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Family Conciliation Services

Volume 506: debated on Wednesday 24 February 2010

To ask the Secretary of State for Justice (1) what recent representations he has received from agencies involved in child contact cases of the effects on children of compulsory mediation in such cases; and if he will make a statement; (318043)

(2) what estimate he has made the total savings to the public purse likely to accrue from the implementation of compulsory mediation as an alternative to court action in child contact cases.

I have not received any representations regarding the effects on children of compulsory mediation in child contact cases. Family mediation in England and Wales is voluntary and I have not made any estimate of savings from the implementation of compulsory mediation.

On 20 January 2010, the Green Paper, Support For All: The Families and Relationships Green Paper, was published. Family mediation forms part of the consultation process as the Government are seeking views about whether mediation assessment (not mediation in its entirety) should be made compulsory for parents who go to court to seek to resolve residence or contact disputes, where it is safe to do so.

At the same time, the Government announced a comprehensive review of the family justice system, which will report jointly to the Secretaries of State for Justice and Children, Schools and Families and the Welsh Assembly Government. The principle that ‘the interests of the child should be paramount’ will be at the heart of this review. The review will focus on the management and leadership of the family justice system and what can be done to promote informed settlement and agreement of family law cases outside of the court system. It will seek to learn from the experience of other jurisdictions and from research and will be supported by the appointment of an expert, external advisory group. The review will report in 2011.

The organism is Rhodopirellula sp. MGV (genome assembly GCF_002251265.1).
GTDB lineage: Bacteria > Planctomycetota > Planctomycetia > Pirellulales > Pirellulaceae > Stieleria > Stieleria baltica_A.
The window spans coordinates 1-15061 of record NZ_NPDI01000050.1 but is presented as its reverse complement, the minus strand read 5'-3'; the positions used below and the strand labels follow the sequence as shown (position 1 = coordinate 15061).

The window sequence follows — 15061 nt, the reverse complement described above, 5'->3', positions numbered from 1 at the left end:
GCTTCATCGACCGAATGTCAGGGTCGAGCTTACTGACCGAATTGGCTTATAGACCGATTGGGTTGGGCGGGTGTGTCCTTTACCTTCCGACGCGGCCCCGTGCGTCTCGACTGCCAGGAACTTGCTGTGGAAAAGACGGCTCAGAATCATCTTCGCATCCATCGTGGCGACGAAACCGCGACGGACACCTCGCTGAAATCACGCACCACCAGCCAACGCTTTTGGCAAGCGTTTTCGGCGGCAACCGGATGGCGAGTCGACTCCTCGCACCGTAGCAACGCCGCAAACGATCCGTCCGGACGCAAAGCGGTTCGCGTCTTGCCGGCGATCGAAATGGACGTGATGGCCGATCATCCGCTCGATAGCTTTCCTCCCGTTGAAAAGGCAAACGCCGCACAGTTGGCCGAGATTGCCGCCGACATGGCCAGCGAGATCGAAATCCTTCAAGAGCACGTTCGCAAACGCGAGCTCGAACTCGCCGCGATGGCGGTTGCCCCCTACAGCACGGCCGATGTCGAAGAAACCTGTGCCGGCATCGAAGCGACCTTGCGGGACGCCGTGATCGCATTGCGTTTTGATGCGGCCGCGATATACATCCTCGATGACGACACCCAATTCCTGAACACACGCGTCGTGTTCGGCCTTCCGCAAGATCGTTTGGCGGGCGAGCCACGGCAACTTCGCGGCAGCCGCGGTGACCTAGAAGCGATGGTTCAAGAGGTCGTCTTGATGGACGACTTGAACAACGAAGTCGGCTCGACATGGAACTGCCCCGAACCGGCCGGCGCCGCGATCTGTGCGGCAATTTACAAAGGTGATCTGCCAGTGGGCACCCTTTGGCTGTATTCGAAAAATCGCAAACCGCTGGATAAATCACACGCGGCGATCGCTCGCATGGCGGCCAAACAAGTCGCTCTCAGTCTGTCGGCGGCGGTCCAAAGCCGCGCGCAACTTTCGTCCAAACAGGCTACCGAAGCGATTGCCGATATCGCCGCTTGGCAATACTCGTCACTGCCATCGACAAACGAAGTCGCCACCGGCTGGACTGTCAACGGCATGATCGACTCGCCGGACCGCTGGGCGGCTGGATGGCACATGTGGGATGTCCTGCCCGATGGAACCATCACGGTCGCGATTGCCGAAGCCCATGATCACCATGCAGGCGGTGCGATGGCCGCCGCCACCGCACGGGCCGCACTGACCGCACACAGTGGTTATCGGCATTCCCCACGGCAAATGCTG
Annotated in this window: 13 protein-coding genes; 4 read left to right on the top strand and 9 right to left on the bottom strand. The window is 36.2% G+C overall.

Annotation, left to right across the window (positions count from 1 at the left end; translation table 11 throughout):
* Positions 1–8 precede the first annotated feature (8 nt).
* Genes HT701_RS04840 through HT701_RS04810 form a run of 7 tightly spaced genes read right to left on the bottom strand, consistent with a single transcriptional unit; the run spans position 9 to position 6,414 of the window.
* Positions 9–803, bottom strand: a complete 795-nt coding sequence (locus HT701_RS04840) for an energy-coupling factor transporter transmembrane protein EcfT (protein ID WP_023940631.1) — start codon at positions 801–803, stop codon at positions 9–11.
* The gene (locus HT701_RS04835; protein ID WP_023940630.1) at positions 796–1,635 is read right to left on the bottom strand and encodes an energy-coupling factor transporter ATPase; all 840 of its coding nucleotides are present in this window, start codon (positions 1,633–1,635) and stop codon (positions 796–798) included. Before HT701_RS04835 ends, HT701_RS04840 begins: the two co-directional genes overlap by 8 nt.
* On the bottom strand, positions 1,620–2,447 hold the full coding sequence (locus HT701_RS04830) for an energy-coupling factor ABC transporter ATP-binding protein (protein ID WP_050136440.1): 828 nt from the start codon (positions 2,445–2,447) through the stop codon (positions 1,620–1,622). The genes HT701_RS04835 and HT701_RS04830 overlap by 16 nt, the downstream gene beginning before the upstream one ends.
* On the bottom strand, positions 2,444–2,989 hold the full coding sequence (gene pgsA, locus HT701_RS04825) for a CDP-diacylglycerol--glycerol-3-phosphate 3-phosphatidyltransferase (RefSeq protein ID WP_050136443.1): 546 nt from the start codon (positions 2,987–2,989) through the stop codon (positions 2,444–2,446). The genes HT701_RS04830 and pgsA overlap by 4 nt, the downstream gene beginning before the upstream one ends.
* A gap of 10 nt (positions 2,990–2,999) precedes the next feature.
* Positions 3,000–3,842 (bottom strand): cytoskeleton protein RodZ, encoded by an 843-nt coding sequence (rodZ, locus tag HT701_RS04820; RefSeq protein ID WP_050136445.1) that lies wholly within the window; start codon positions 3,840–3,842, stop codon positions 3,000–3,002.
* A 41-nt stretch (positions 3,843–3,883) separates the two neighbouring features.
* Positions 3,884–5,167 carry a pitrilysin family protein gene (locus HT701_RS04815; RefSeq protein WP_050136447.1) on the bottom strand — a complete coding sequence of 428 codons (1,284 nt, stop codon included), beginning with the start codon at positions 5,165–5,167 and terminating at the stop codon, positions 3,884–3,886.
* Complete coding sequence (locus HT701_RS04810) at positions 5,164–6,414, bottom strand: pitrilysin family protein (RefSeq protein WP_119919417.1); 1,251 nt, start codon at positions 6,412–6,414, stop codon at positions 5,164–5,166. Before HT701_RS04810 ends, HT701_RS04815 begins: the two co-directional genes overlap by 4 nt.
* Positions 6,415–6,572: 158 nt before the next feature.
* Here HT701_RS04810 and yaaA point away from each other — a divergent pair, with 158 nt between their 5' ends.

To ask the Secretary of State for Justice in how many cases involving a child contact decision a court has granted contact against the wishes of the child subject to that decision in each of the last five years. (318050)

Her Majesty’s Courts Service does not record any information centrally on whether a court granted contact against the wishes of the child. Information on the wishes of the child could be obtained by inspection of individual case files only at disproportionate cost.

HMCS does record the total number of contact orders made. Table 1 shows the number of public and private law section 8 contact orders made in all tiers of court between the years of 2004 and 2008. 2008 is the latest full calendar year for which data are published. Statistics on contact orders made are published by the Ministry of Justice in the annual command paper “Judicial and Court Statistics”, copies of which are available in the Library of the House and on the Ministry’s website at:

Table 1: Section 8 public and private law contact orders made in all tiers of court between 2004 and 2008

























1. Figures presented are for England and Wales only.

2. Figures relate to the number of children subject to each application.

3. All tiers of court are represented in the answer; specifically the Family Proceedings Court, county court and High Court.

4. There are known data quality problems with the figures for the Family Proceedings Courts. A new data collection method, introduced in April 2007, has made some improvements to the completeness of the data.

5. Section 8 is the part of the Children Act 1989 that refers to contact orders, residence orders, prohibited steps orders and specific issue orders.

6. Public Law refers to Children Act 1989 cases where there are child welfare issues and a local authority, or an authorised person, is stepping in to protect the child and ensure they get the care they need.

7. Private Law refers to Children Act 1989 cases where two or more parties are trying to resolve a private dispute. This is commonly where parents have split up and there is a disagreement about contact with, or residence of, their children.

8. Due to changes in methodology and data collection methods over time, comparisons between years should be avoided.


Judicial and Court Statistics